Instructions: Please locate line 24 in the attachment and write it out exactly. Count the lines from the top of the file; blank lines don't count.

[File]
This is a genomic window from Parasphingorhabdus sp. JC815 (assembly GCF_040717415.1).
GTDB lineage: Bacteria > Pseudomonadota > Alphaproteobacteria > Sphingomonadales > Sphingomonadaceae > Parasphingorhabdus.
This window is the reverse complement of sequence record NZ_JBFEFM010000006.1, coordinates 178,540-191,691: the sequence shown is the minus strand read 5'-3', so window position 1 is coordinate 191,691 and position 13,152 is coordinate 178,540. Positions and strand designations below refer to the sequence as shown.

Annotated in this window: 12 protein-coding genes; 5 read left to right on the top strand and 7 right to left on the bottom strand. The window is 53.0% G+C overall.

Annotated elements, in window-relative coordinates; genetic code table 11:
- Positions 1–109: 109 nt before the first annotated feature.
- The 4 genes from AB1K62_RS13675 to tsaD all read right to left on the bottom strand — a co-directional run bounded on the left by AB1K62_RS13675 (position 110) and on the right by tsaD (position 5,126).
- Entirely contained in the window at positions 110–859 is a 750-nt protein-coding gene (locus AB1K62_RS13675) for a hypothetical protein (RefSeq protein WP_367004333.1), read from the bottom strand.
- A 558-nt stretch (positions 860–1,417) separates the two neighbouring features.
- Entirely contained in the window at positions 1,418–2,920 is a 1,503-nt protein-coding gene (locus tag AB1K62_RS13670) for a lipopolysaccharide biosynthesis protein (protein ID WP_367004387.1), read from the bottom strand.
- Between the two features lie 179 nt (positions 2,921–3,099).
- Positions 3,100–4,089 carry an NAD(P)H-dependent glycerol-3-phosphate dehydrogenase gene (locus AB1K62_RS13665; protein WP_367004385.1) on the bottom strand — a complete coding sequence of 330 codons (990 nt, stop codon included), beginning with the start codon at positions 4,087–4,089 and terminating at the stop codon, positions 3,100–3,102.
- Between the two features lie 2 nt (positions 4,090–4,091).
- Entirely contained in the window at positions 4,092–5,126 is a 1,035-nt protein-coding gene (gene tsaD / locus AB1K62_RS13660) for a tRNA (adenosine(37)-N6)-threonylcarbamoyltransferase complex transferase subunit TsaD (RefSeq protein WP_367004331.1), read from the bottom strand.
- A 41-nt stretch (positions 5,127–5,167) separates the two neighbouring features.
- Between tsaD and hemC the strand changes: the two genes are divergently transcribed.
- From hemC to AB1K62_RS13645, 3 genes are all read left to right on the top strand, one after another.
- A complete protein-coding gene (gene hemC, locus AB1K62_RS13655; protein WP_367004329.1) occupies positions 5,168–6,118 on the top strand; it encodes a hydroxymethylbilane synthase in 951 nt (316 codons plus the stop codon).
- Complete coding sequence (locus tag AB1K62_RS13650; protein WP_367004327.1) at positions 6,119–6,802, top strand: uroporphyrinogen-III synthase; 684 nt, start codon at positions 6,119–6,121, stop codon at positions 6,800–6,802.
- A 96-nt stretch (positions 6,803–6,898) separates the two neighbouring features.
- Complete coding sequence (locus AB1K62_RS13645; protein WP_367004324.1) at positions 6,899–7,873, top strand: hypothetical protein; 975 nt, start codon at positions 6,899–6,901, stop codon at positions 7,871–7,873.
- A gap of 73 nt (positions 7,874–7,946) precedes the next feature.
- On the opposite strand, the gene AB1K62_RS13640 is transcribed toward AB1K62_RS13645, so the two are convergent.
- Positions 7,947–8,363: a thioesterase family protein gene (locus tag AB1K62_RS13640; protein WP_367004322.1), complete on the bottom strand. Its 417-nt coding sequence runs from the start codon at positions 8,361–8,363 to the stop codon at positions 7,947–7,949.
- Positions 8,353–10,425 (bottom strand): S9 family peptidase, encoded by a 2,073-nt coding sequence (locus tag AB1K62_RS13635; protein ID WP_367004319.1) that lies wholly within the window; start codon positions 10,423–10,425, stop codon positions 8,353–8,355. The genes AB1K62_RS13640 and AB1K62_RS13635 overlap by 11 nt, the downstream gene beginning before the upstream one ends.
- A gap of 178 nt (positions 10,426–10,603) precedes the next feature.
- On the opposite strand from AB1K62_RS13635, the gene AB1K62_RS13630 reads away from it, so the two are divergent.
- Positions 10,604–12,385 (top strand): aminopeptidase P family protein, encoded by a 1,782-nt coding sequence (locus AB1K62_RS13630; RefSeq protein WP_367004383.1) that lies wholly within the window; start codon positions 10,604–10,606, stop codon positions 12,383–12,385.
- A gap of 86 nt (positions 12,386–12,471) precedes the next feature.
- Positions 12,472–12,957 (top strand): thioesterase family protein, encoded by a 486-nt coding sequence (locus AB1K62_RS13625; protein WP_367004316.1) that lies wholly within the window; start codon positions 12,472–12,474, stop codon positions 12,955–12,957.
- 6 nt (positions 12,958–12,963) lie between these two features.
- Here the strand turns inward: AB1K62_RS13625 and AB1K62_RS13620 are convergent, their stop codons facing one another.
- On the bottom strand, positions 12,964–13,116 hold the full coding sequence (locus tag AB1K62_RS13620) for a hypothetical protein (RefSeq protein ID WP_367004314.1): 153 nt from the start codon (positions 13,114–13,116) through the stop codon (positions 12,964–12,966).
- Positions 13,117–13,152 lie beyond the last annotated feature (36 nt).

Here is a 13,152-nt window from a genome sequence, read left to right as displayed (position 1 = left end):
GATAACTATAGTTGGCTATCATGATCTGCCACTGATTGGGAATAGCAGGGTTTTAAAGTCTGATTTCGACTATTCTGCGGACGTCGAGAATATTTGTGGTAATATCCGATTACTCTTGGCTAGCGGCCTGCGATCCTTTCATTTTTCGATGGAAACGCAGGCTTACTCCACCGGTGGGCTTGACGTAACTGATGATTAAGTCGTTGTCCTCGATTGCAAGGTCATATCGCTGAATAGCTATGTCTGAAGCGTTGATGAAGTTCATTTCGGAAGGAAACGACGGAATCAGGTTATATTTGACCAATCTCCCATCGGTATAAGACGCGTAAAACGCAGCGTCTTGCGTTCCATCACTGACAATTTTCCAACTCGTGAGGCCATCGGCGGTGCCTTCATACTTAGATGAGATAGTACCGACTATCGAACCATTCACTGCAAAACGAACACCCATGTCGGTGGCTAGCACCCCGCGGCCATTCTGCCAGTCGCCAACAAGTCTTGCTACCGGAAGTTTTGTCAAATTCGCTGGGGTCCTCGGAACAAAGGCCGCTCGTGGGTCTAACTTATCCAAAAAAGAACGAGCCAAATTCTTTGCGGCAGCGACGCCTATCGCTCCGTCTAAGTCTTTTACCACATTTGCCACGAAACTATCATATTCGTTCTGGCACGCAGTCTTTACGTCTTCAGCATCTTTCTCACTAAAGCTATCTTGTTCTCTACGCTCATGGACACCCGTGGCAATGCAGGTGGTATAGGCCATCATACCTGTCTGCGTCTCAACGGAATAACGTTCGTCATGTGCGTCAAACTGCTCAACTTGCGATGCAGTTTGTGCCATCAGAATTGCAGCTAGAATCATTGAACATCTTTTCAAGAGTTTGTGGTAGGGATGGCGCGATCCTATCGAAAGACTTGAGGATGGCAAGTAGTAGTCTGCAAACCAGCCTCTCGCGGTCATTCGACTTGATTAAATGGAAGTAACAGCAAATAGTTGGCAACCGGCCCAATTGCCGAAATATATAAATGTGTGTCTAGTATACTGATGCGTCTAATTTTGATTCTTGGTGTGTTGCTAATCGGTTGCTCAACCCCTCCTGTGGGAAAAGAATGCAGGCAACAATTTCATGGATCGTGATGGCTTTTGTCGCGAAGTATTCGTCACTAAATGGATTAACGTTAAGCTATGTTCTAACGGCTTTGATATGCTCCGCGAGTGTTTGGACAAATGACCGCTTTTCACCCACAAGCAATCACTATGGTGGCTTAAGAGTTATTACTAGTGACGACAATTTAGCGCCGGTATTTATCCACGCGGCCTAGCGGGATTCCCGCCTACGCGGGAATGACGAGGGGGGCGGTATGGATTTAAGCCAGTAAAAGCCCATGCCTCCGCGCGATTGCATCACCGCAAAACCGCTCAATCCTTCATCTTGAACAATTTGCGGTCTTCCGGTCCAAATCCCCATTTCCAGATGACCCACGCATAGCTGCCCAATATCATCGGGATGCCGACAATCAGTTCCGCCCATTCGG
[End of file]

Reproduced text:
- Positions 7,947–8,363: a thioesterase family protein gene (locus tag AB1K62_RS13640; protein WP_367004322.1), complete on the bottom strand. Its 417-nt coding sequence runs from the start codon at positions 8,361–8,363 to the stop codon at positions 7,947–7,949.